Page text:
In the Press
Monday, August 13, 2018Trump’s Sabotage of Obamacare is Illegal—A Commentary by Nicholas Bagley and Abbe R. Gluck ’00 NYTimes.com
Sunday, August 12, 2018NYSE is putting its own interest ahead of investors’ Financial Times
Friday, August 10, 2018Our Own Idiosyncratic Version of the Same Ethno-Nationalist Dynamic: Talking to Amy Chua Los Angeles Review of Books/ Dialogue Diary
Wednesday, August 8, 2018Stop worrying about Kavanaugh, liberals. Start winning the political argument.—A Commentary by Samuel Moyn The Washington Post
Monday, November 28, 2005
Discussion of "Defining the U.S.-UN Relationship for the 21st Century," Nov. 28
A panel discussion titled "Building a Safer World: Defining the U.S.-UN Relationship for the 21st Century" will consider what role the United States should take in reforming and working with the United Nations. The talk will be held on Monday, November 28, 2005, at 6:30 p.m. in Room 127. It is free and open to the public.
The speakers at the panel will be:
Carol Bellamy, former executive director of UNICEF (1995-2005) and current president of World Learning and the School for International Training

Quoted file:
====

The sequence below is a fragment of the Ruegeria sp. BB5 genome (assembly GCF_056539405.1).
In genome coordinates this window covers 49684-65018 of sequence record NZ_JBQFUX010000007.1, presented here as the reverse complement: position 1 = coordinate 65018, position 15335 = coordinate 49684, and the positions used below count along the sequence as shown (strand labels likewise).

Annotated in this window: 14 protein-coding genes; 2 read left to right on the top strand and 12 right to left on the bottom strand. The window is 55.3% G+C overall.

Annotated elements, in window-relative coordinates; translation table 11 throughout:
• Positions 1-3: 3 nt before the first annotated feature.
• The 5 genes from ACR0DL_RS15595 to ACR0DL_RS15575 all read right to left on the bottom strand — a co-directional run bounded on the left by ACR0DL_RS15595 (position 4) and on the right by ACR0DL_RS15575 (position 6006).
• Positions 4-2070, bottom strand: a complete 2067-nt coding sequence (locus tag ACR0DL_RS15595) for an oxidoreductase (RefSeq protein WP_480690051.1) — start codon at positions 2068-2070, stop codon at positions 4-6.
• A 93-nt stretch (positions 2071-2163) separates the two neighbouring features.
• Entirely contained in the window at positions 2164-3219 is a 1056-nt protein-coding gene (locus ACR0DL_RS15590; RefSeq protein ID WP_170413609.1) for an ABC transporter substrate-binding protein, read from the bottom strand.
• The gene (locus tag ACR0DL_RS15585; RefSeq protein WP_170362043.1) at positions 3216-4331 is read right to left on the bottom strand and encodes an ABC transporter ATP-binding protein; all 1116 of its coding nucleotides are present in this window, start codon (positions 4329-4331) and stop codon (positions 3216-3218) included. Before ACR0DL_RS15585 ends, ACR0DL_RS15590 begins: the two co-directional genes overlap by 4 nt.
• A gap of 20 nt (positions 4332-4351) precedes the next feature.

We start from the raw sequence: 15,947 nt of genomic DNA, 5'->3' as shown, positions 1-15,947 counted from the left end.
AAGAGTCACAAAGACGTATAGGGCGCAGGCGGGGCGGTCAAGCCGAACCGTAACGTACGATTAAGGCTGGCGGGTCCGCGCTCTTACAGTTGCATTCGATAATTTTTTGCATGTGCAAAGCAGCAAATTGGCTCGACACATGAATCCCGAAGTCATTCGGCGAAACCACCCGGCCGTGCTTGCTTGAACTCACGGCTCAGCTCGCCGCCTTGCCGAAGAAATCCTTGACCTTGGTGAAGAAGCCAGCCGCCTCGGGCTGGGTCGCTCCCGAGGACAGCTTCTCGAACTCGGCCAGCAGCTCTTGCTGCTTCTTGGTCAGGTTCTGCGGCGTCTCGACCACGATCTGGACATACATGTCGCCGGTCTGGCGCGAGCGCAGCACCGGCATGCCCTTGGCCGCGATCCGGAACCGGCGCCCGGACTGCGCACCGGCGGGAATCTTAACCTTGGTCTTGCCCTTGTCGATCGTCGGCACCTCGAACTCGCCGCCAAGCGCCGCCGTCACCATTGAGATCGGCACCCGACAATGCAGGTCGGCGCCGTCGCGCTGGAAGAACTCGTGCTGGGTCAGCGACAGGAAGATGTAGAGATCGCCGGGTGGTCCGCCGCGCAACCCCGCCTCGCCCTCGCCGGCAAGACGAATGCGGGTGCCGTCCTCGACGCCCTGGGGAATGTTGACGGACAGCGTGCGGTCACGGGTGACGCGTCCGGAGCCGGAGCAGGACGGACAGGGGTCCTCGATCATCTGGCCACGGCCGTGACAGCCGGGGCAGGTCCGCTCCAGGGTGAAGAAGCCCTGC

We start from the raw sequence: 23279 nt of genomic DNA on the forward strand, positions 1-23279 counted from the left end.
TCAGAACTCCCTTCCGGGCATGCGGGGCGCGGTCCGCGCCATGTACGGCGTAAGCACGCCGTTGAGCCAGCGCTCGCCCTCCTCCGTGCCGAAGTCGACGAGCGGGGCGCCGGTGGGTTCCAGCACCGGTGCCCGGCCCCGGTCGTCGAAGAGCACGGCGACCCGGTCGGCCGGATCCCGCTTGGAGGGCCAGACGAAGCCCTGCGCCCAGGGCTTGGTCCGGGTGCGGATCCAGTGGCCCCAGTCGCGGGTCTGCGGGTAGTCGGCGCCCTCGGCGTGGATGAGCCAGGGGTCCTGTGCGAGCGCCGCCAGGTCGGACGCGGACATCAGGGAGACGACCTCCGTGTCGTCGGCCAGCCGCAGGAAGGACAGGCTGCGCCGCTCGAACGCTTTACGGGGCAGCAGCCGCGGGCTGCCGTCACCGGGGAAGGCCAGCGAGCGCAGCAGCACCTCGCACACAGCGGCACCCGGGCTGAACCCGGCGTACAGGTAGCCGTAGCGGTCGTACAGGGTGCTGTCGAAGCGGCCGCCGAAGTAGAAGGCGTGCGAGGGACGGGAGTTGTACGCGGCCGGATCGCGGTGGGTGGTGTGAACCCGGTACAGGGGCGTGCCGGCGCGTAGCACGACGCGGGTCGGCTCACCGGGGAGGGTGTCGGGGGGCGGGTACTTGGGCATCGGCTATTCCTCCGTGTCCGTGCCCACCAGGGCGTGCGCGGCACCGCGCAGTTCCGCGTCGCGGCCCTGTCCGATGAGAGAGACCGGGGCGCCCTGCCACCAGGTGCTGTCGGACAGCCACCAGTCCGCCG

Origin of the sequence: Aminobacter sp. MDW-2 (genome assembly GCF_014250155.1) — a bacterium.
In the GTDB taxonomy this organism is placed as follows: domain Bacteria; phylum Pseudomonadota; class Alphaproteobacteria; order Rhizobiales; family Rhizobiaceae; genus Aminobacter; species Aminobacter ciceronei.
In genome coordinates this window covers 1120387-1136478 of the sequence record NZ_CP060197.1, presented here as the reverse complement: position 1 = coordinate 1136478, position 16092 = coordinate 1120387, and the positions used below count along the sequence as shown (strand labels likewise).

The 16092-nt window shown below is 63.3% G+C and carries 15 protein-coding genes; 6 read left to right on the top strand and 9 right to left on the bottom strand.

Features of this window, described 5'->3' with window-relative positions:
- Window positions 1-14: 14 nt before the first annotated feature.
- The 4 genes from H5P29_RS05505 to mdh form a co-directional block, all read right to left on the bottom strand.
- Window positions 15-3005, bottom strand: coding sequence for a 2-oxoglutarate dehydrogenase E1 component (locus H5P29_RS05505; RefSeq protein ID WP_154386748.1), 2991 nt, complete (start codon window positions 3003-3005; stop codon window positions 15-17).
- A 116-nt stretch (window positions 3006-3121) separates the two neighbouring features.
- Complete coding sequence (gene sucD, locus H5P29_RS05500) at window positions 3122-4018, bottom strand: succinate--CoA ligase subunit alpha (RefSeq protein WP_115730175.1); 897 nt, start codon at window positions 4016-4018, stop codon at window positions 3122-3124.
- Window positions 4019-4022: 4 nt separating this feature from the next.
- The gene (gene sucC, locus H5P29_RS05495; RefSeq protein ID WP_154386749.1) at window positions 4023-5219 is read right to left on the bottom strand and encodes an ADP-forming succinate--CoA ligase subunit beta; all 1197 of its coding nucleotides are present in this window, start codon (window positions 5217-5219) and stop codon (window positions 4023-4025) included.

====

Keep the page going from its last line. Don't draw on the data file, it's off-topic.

David Morrison, director of communications at the United Nations Development Programme
The Honorable Chris Shays, U.S. Congressman from Connecticut and chair of Government Reform Subcommittee on National Security
Irv Stolberg, former president, National Conference of State Legislatures
Harold Hongju Koh, Dean of Yale Law School and former assistant secretary of state for democracy, human rights and labor, will present welcoming remarks.
The United Nations is at a crucial moment in its history. On March 21, 2005, U.N. Secretary General Kofi Annan presented a new report, In Larger Freedom, laying out a plan for sweeping reform. Annan called for a collective security system to fight terrorism, an enlarged Security Council, a revamped U.N. human rights system, and new guidelines for military action. While these reforms are critical to the U.N.'s continued effectiveness in a changing world, questions remain as to what role the U.S. should play in supporting these reforms.